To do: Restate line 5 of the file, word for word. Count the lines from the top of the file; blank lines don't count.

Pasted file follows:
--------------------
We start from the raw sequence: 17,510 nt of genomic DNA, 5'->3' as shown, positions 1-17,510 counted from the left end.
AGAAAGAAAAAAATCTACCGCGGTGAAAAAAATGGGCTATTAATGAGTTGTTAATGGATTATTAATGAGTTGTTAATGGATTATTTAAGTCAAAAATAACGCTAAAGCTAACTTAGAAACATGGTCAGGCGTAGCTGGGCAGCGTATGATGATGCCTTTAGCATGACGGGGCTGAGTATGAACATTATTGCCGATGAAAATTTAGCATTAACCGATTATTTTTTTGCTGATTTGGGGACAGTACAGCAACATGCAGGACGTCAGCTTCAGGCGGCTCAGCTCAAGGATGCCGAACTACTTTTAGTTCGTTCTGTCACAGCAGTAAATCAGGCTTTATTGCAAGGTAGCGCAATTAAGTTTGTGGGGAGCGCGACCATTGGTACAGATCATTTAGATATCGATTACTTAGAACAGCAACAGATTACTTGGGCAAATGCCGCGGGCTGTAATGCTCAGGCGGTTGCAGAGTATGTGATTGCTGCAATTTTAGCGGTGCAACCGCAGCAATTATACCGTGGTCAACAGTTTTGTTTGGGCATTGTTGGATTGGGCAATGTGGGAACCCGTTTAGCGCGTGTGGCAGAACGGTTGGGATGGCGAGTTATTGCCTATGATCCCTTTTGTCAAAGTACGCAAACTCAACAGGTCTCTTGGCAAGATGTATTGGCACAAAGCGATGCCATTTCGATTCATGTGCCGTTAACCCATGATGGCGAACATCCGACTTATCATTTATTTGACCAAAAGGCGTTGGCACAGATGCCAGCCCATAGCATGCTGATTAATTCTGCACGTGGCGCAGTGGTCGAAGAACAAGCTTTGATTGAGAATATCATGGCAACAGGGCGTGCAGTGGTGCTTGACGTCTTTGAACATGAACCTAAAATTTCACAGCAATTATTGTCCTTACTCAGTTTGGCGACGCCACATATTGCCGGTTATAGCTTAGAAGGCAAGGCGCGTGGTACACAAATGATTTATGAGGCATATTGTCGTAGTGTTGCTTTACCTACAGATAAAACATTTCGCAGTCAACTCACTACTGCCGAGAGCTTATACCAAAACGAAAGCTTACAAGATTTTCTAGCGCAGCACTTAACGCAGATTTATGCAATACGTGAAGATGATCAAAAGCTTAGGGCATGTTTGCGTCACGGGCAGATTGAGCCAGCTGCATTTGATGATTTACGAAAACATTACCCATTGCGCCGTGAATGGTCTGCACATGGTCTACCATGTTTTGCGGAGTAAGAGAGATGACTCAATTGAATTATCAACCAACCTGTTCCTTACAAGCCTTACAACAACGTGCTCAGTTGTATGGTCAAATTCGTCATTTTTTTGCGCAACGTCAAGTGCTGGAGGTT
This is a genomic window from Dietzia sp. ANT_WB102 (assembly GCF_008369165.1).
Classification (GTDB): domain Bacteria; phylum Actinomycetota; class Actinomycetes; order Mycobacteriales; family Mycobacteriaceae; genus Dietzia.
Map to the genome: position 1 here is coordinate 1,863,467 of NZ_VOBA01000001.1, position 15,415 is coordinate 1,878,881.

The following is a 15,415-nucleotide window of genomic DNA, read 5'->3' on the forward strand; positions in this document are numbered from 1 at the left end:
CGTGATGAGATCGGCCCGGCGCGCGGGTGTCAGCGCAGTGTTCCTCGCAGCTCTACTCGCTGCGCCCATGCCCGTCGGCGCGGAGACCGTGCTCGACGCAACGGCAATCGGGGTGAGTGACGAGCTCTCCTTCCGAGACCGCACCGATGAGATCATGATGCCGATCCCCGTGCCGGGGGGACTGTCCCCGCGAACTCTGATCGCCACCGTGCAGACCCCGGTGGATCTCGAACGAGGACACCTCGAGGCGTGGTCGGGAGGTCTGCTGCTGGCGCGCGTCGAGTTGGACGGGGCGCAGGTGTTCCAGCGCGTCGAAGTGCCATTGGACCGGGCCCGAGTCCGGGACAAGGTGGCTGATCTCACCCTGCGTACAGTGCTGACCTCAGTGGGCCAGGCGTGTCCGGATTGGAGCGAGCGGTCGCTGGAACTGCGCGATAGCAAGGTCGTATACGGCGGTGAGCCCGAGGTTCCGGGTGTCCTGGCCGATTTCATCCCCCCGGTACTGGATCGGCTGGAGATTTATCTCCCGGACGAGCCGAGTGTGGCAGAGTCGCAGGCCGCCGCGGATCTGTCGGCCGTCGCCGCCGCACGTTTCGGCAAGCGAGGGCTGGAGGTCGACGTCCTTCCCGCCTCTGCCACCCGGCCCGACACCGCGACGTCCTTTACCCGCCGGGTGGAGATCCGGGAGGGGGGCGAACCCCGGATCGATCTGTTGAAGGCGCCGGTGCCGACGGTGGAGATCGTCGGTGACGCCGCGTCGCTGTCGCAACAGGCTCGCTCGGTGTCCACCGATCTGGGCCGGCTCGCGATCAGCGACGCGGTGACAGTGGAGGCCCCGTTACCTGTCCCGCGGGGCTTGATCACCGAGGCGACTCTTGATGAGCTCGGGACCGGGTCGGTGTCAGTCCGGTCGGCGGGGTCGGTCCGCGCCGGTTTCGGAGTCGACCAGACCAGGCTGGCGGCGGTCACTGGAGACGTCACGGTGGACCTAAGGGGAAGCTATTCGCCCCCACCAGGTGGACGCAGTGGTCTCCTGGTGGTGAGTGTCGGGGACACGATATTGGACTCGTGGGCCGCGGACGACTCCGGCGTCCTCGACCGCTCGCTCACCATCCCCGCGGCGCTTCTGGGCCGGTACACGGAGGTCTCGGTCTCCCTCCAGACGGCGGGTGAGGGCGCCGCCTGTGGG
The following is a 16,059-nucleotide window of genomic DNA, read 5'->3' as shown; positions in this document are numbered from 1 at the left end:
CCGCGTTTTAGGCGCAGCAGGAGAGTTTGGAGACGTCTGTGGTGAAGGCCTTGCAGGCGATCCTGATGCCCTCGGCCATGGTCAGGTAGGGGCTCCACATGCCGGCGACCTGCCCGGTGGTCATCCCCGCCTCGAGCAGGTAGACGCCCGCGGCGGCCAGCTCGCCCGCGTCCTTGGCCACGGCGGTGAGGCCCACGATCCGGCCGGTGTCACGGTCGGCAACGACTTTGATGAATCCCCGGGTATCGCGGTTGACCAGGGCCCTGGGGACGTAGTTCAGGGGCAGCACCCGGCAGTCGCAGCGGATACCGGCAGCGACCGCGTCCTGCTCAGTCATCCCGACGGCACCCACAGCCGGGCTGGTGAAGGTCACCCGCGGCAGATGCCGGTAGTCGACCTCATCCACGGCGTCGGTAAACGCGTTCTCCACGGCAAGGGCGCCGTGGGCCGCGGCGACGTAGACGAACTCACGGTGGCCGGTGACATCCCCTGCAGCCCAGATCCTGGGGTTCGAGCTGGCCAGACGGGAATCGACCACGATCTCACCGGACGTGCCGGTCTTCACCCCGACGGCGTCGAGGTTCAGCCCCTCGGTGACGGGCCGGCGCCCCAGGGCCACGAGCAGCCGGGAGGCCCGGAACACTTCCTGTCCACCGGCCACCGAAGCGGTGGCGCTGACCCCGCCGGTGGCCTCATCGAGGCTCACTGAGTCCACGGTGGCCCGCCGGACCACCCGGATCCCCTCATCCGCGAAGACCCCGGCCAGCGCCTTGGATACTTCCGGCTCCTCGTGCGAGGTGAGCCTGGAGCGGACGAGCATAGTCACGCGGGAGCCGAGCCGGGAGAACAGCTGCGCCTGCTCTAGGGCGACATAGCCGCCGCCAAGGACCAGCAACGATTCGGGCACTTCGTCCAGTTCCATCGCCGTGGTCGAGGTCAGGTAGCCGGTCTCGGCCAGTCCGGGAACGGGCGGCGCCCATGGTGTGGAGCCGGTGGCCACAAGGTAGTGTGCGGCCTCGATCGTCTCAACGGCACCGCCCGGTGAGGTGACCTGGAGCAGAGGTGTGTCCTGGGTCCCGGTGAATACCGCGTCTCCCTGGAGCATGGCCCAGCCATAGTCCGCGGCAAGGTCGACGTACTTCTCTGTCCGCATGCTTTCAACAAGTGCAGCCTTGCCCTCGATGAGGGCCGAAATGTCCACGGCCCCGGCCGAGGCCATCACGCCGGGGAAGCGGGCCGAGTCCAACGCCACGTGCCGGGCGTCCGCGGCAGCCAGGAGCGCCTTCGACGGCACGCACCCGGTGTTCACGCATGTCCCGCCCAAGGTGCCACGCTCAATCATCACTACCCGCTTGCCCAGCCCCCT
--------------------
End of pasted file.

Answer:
Map to the genome: position 1 here is coordinate 1,863,467 of NZ_VOBA01000001.1, position 15,415 is coordinate 1,878,881.